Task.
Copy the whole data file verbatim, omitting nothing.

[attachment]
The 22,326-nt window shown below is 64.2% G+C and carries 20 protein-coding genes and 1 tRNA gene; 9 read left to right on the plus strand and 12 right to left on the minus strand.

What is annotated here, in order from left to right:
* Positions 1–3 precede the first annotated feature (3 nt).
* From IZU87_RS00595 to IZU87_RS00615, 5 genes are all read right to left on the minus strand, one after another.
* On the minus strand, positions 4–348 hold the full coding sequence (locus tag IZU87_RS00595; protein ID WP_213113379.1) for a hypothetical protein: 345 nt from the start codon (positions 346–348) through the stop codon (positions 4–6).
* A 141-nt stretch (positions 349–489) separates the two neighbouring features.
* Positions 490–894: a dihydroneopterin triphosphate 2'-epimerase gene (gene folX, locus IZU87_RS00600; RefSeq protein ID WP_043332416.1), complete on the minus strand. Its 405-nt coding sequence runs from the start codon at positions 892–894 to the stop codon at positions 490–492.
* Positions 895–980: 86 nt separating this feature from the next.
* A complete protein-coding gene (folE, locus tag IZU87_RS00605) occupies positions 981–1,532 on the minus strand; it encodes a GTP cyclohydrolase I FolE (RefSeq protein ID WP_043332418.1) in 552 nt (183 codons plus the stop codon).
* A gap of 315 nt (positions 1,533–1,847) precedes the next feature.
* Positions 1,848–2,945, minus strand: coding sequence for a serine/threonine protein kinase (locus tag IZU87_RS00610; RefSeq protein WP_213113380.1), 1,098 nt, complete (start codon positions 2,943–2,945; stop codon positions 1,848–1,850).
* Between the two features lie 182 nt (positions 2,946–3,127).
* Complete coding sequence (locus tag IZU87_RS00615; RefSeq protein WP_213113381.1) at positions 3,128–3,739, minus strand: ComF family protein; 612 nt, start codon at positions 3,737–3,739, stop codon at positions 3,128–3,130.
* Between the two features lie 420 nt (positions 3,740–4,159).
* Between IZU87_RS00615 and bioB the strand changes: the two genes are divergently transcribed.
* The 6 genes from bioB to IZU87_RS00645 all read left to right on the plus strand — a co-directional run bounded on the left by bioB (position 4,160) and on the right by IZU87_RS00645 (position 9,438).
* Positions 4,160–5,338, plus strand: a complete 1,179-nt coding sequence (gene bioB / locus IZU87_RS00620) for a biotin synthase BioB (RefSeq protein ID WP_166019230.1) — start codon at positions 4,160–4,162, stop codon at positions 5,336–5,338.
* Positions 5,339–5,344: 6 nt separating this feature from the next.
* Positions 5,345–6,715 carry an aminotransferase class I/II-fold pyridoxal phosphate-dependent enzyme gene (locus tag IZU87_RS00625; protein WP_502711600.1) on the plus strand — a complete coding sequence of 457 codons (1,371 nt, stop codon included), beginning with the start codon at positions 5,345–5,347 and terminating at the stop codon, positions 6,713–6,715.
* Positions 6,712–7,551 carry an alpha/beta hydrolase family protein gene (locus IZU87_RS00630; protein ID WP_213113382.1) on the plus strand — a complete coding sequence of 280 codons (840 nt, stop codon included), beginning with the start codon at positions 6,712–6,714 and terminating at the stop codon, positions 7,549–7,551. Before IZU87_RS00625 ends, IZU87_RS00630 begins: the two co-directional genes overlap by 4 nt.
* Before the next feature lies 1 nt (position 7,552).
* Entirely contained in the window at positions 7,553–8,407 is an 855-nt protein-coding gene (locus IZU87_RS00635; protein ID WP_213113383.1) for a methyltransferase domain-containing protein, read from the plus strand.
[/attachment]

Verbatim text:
The 22,326-nt window shown below is 64.2% G+C and carries 20 protein-coding genes and 1 tRNA gene; 9 read left to right on the plus strand and 12 right to left on the minus strand.

What is annotated here, in order from left to right:
* Positions 1–3 precede the first annotated feature (3 nt).
* From IZU87_RS00595 to IZU87_RS00615, 5 genes are all read right to left on the minus strand, one after another.
* On the minus strand, positions 4–348 hold the full coding sequence (locus tag IZU87_RS00595; protein ID WP_213113379.1) for a hypothetical protein: 345 nt from the start codon (positions 346–348) through the stop codon (positions 4–6).
* A 141-nt stretch (positions 349–489) separates the two neighbouring features.
* Positions 490–894: a dihydroneopterin triphosphate 2'-epimerase gene (gene folX, locus IZU87_RS00600; RefSeq protein ID WP_043332416.1), complete on the minus strand. Its 405-nt coding sequence runs from the start codon at positions 892–894 to the stop codon at positions 490–492.
* Positions 895–980: 86 nt separating this feature from the next.
* A complete protein-coding gene (folE, locus tag IZU87_RS00605) occupies positions 981–1,532 on the minus strand; it encodes a GTP cyclohydrolase I FolE (RefSeq protein ID WP_043332418.1) in 552 nt (183 codons plus the stop codon).
* A gap of 315 nt (positions 1,533–1,847) precedes the next feature.
* Positions 1,848–2,945, minus strand: coding sequence for a serine/threonine protein kinase (locus tag IZU87_RS00610; RefSeq protein WP_213113380.1), 1,098 nt, complete (start codon positions 2,943–2,945; stop codon positions 1,848–1,850).
* Between the two features lie 182 nt (positions 2,946–3,127).
* Complete coding sequence (locus tag IZU87_RS00615; RefSeq protein WP_213113381.1) at positions 3,128–3,739, minus strand: ComF family protein; 612 nt, start codon at positions 3,737–3,739, stop codon at positions 3,128–3,130.
* Between the two features lie 420 nt (positions 3,740–4,159).
* Between IZU87_RS00615 and bioB the strand changes: the two genes are divergently transcribed.
* The 6 genes from bioB to IZU87_RS00645 all read left to right on the plus strand — a co-directional run bounded on the left by bioB (position 4,160) and on the right by IZU87_RS00645 (position 9,438).
* Positions 4,160–5,338, plus strand: a complete 1,179-nt coding sequence (gene bioB / locus IZU87_RS00620) for a biotin synthase BioB (RefSeq protein ID WP_166019230.1) — start codon at positions 4,160–4,162, stop codon at positions 5,336–5,338.
* Positions 5,339–5,344: 6 nt separating this feature from the next.
* Positions 5,345–6,715 carry an aminotransferase class I/II-fold pyridoxal phosphate-dependent enzyme gene (locus tag IZU87_RS00625; protein WP_502711600.1) on the plus strand — a complete coding sequence of 457 codons (1,371 nt, stop codon included), beginning with the start codon at positions 5,345–5,347 and terminating at the stop codon, positions 6,713–6,715.
* Positions 6,712–7,551 carry an alpha/beta hydrolase family protein gene (locus IZU87_RS00630; protein ID WP_213113382.1) on the plus strand — a complete coding sequence of 280 codons (840 nt, stop codon included), beginning with the start codon at positions 6,712–6,714 and terminating at the stop codon, positions 7,549–7,551. Before IZU87_RS00625 ends, IZU87_RS00630 begins: the two co-directional genes overlap by 4 nt.
* Before the next feature lies 1 nt (position 7,552).
* Entirely contained in the window at positions 7,553–8,407 is an 855-nt protein-coding gene (locus IZU87_RS00635; protein ID WP_213113383.1) for a methyltransferase domain-containing protein, read from the plus strand.